Physician Counseling of Overweight Patients About Preventive Health Behaviors
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BACKGROUND: Numerous studies show that many primary care physicians (PCPs) do not discuss preventive health behaviors related to diet and exercise with their overweight patients. PURPOSE: To investigate whether certain counseling approaches by PCPs in their clinical encounters with patients are associated with improvements in care and resource utilization. METHODS: A total of 2205 patients in a large HMO were surveyed, during November and December 2010, about their health behaviors and perceptions of their interactions with their PCPs. Survey responses from each patient were matched with 48 months of patient-specific medical claims data, from October 2008 through September 2012, capturing the frequency and monetary costs of health care utilization. A series of regression analyses, completed in June 2013, focused on four dependent variables: patients' intentions to improve diet and activity, patients' satisfaction with their physicians, visits to healthcare providers, and health plan spending on treatment. RESULTS: For each finding, the degree of physician-patient discussion of preventive health behaviors was strengthened when (1) physicians expressed confidence in patients' ability to improve diet and exercise and (2) patients had confidence that their physician could facilitate improvement of these behaviors. CONCLUSIONS: The associations between physician counseling and subsequent key improvements for overweight patients are strengthened by the physician's confidence in the patient's ability to engage in preventive health behaviors and the patient's confidence in the physician's ability to help in implementing these behaviors. Cultivating such mutual confidence is instrumental in optimizing physicians' influence on overweight patients' health behaviors.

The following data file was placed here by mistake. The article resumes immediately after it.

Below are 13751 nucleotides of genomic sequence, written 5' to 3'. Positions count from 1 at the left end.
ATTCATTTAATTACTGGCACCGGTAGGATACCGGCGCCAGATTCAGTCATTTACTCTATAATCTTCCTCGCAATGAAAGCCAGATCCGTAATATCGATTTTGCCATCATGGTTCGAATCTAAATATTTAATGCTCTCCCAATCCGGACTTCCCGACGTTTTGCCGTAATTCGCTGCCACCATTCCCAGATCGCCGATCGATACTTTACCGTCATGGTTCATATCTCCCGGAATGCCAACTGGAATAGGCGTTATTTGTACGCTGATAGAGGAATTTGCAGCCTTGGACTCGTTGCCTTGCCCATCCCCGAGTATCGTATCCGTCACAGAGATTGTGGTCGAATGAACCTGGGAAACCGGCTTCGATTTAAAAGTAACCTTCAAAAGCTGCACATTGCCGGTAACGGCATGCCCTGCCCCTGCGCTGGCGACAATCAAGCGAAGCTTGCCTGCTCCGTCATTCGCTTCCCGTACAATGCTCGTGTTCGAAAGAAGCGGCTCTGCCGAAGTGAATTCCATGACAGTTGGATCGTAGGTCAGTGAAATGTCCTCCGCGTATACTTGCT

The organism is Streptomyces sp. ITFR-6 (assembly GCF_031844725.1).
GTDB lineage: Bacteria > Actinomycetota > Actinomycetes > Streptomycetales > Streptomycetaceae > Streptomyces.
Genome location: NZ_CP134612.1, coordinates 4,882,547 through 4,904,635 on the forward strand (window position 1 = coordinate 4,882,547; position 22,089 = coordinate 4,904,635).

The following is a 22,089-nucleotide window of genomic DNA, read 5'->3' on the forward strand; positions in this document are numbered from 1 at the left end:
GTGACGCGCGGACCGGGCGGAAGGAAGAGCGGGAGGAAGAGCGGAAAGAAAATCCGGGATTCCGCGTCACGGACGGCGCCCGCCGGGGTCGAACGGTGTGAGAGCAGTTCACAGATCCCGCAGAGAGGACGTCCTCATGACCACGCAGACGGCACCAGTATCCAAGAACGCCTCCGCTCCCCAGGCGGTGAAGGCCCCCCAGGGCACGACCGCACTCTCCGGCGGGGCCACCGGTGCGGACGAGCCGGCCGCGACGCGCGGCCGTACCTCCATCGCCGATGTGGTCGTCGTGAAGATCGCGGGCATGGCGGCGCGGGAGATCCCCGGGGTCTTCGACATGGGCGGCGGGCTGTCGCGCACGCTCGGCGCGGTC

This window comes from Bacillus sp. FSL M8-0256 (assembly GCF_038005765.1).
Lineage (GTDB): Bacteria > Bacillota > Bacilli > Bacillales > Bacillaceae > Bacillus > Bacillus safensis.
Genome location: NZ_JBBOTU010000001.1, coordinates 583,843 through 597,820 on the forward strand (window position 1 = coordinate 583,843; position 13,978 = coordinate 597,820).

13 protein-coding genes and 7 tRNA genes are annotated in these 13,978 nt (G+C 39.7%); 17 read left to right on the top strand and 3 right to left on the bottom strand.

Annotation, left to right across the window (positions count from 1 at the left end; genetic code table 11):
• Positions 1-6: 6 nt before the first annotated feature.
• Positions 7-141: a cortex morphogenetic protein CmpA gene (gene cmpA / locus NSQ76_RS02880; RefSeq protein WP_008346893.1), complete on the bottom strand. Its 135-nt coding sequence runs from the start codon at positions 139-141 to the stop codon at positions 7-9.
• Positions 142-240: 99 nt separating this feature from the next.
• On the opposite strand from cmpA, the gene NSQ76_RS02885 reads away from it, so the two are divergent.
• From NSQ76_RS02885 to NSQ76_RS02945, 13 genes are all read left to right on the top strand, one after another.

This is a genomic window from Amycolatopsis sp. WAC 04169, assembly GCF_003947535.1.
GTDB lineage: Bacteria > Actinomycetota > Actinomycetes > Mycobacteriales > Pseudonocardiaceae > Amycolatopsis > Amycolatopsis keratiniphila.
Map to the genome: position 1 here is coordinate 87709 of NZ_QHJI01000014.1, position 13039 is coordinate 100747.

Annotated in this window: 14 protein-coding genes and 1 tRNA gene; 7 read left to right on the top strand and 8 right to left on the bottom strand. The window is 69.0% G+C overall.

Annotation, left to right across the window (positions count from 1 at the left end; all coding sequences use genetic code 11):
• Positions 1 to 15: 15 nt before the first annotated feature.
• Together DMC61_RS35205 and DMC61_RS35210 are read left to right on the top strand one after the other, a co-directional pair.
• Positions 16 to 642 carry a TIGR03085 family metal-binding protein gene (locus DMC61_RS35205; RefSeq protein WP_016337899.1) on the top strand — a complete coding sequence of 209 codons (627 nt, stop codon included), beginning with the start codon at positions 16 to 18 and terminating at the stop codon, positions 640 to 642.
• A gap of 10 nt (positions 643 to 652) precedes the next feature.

author list (cited authors)
Berry, L. L., Flynn, A. G., Seiders, K., Haws, K. L., & Quach, S. Q.